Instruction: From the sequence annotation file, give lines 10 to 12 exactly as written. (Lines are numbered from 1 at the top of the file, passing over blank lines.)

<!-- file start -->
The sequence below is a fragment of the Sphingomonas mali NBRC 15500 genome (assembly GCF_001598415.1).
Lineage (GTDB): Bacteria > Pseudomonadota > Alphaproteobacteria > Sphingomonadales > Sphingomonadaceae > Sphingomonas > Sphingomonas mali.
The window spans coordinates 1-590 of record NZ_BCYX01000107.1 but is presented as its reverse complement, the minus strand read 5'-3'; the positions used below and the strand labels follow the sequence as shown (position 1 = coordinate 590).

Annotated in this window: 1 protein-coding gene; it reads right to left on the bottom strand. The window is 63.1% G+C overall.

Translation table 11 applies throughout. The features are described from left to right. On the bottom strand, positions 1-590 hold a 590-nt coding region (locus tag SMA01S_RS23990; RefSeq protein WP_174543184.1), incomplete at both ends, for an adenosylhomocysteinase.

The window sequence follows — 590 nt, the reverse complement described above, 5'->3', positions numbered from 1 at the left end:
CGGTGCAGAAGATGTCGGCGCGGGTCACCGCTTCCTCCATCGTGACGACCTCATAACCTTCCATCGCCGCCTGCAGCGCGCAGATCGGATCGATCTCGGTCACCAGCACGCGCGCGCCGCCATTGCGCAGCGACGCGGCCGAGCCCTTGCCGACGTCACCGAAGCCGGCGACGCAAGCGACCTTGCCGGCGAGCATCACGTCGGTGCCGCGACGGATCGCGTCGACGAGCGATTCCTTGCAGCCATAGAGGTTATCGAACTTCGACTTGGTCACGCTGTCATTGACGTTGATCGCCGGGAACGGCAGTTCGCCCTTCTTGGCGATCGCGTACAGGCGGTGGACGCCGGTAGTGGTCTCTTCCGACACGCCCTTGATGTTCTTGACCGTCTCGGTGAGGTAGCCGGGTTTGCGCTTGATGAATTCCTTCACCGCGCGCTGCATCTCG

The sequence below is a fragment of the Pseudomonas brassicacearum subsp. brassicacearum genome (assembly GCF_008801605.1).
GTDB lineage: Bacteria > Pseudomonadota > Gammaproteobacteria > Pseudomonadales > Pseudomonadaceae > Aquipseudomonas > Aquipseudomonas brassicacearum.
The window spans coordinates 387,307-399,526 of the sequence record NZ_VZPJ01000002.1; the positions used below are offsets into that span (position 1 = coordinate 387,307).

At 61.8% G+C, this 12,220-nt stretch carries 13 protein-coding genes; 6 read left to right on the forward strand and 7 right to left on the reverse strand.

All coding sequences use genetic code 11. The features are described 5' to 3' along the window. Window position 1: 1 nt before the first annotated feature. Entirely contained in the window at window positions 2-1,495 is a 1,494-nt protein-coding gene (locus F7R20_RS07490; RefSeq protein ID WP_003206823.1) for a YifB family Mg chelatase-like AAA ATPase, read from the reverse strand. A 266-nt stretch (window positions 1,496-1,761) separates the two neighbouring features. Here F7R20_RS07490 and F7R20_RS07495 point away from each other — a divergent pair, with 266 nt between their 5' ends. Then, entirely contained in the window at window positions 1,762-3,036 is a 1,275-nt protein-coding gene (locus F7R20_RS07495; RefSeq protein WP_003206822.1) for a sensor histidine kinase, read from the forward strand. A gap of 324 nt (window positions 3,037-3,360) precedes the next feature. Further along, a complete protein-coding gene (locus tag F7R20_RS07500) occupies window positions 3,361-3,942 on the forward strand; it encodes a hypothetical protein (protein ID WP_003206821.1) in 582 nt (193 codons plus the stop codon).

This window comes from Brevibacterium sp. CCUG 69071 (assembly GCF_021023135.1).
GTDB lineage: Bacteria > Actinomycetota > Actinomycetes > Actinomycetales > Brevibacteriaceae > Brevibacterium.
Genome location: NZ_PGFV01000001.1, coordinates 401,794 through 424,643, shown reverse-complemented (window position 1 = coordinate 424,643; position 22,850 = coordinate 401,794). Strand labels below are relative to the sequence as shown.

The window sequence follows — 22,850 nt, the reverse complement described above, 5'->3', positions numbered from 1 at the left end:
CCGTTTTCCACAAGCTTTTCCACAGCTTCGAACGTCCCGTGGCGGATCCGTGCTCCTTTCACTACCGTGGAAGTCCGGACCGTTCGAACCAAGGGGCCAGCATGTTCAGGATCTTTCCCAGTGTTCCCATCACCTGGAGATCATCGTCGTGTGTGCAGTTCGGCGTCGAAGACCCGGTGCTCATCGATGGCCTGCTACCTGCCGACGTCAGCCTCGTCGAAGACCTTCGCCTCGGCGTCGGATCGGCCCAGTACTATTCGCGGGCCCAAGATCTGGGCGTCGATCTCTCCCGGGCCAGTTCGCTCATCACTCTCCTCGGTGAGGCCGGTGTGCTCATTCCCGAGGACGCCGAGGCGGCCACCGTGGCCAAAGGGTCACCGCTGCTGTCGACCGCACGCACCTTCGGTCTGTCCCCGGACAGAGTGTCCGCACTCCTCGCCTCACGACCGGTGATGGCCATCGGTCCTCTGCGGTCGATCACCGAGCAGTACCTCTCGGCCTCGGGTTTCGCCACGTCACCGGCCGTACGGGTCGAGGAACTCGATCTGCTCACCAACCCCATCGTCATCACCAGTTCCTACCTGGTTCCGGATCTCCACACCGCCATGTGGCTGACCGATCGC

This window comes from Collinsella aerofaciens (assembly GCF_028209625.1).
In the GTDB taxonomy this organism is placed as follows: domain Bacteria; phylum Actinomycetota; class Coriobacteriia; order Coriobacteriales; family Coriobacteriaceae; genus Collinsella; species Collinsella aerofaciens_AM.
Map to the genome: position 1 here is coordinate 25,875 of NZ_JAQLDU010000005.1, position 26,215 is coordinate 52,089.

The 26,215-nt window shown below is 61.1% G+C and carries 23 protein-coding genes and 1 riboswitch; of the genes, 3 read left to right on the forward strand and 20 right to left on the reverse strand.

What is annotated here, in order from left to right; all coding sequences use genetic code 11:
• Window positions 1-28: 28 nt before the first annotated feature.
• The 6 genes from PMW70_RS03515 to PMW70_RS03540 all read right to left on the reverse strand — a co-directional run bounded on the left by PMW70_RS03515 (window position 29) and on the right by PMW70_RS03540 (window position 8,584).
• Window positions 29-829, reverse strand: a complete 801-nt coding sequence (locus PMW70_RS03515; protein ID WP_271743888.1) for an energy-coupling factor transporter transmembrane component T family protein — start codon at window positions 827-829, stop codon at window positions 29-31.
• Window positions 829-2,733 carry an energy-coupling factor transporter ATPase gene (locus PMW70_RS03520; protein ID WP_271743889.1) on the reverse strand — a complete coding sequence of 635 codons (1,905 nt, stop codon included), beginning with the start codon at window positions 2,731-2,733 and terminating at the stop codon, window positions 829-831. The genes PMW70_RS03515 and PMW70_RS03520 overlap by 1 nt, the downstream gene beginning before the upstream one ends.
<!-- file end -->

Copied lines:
The window spans coordinates 387,307-399,526 of the sequence record NZ_VZPJ01000002.1; the positions used below are offsets into that span (position 1 = coordinate 387,307).

At 61.8% G+C, this 12,220-nt stretch carries 13 protein-coding genes; 6 read left to right on the forward strand and 7 right to left on the reverse strand.

All coding sequences use genetic code 11. The features are described 5' to 3' along the window. Window position 1: 1 nt before the first annotated feature. Entirely contained in the window at window positions 2-1,495 is a 1,494-nt protein-coding gene (locus F7R20_RS07490; RefSeq protein ID WP_003206823.1) for a YifB family Mg chelatase-like AAA ATPase, read from the reverse strand. A 266-nt stretch (window positions 1,496-1,761) separates the two neighbouring features. Here F7R20_RS07490 and F7R20_RS07495 point away from each other — a divergent pair, with 266 nt between their 5' ends. Then, entirely contained in the window at window positions 1,762-3,036 is a 1,275-nt protein-coding gene (locus F7R20_RS07495; RefSeq protein WP_003206822.1) for a sensor histidine kinase, read from the forward strand. A gap of 324 nt (window positions 3,037-3,360) precedes the next feature. Further along, a complete protein-coding gene (locus tag F7R20_RS07500) occupies window positions 3,361-3,942 on the forward strand; it encodes a hypothetical protein (protein ID WP_003206821.1) in 582 nt (193 codons plus the stop codon).